The UK won’t hold another general election until 2020, but the opposition parties are searching their souls to work out if they can win it, and in what possible configuration.
For the largest of them, Labour, this has turned into an existential question: Where on the political spectrum should the party be? After Labour lost support and seats in May’s election, giving the Conservatives a clear mandate to govern, leader Ed Miliband immediately stepped down. But Miliband, who had battled his brother David for the leadership on a platform that moved the party back towards its left-wing roots, left behind a power vacuum, and increasing confusion about where the party should head.
Enter Jeremy Corbyn. He is 66 and has been an MP for half his life, spending much of that time on the outer-left fringes of the party. He is backed by trade unions, was a fierce opponent of the Iraq war, and wants to see an end to the government’s economic austerity measures.
The clear, principled stance is working: an early poll this week gave Corbyn 43% of first preference votes, well ahead of Andy Burnham, a former health secretary, with 26%. Yvette Cooper and Liz Kendall, the other contenders, gained 20% and 10% respectively. But many think the lurch to the left is political suicide. The right-wing Telegraph newspaper suggested voters wishing to “destroy the Labour Party” should register for membership, and vote Corbyn.
Tony Blair, the former Labour prime minister, pointed to history to make Labour see the folly of its course. After losing the 1979 election, he told Progress, a think-tank, the party “persuaded itself that the reason why the country had voted for Margaret Thatcher was because they wanted a really left-wing Labour Party. This is what I call the Theory that the Electorate is Stupid.”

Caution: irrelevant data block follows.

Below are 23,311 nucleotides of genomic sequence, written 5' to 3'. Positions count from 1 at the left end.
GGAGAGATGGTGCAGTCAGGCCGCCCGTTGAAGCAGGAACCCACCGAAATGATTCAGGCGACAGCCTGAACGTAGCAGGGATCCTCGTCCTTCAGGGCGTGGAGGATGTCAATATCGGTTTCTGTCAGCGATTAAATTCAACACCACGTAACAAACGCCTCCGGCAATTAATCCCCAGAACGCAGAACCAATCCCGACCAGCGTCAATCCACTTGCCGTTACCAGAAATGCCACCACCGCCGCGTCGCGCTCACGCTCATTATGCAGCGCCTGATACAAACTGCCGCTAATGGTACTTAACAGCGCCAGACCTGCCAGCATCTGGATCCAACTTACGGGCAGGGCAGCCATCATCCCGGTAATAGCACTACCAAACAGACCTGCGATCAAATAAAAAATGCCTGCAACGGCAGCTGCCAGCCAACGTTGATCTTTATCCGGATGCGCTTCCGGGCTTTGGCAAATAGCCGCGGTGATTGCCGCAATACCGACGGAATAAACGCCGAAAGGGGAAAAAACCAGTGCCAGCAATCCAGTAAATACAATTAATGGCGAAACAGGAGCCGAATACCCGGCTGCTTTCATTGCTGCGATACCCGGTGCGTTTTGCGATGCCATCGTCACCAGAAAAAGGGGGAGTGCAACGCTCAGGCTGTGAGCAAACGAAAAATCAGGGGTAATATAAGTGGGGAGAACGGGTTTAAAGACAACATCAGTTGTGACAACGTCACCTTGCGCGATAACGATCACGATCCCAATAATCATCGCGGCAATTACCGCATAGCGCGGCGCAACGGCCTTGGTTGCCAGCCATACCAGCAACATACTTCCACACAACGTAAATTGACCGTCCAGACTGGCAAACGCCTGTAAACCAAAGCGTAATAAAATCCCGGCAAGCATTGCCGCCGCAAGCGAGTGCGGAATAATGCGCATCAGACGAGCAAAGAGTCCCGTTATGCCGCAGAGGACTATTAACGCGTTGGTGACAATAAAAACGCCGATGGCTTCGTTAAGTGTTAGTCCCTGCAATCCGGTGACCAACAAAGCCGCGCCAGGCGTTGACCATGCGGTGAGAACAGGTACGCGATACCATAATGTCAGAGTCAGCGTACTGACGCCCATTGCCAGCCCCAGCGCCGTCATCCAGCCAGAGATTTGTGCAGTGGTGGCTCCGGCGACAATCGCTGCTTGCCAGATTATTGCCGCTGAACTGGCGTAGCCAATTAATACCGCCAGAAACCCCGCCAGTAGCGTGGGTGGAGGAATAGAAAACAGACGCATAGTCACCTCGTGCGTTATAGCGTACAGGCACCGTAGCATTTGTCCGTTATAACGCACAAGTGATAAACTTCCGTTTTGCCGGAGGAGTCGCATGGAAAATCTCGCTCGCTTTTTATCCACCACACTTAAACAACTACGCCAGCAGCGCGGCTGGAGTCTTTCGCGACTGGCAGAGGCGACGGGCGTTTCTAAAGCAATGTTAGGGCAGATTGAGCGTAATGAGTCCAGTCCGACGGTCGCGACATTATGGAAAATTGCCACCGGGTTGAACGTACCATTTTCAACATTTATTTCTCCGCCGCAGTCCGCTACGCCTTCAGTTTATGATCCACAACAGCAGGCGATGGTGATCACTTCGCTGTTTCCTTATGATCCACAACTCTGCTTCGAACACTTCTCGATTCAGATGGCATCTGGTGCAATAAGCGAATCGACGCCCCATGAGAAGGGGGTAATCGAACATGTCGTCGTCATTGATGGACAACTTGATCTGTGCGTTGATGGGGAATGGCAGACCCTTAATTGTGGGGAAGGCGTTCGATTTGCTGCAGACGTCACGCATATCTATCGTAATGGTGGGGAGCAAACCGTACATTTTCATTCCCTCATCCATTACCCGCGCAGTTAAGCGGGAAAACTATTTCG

Blair, who contends that elections are won on the center ground, said that those whose hearts told them to vote Corbyn needed a “transplant”.
Jitters about a left-wing swing aren’t confined to Labour. The Liberal Democrats had for years before May’s election played the role of smaller but significant third party in Westminster. In 2005, they gained more purchase, entering into coalition with the Conservatives. Their leader, Nick Clegg, became deputy prime minister.
But the experience almost destroyed them. Seen as buckling to Conservative demands on the most ideological topics—like tuition fees for university students—the party was abandoned by its base and lost 49 seats. Someone needs to lead the Lib Dems back from the “wilderness” after Clegg’s resignation. But Tim Farron’s election last week as his replacement is worrying those who want the party to remain anchored near the center of British politics. Farron also leans left. One of his first actions was to propose to Labour a joint opposition to welfare cuts.
Meanwhile, the election of 56 Scottish National Party members of parliament means that some of the most strident new leftist voices also have a strong bias towards Scottish issues—as well as a large dose of idealism.
The Conservatives, unfettered by any coalition deal, are merrily enacting the policies, like welfare reform and cuts to renewables subsidies, that they could only hint at previously. And the center ground of UK politics—that arena of winners, as Blair would have it—is looking very empty.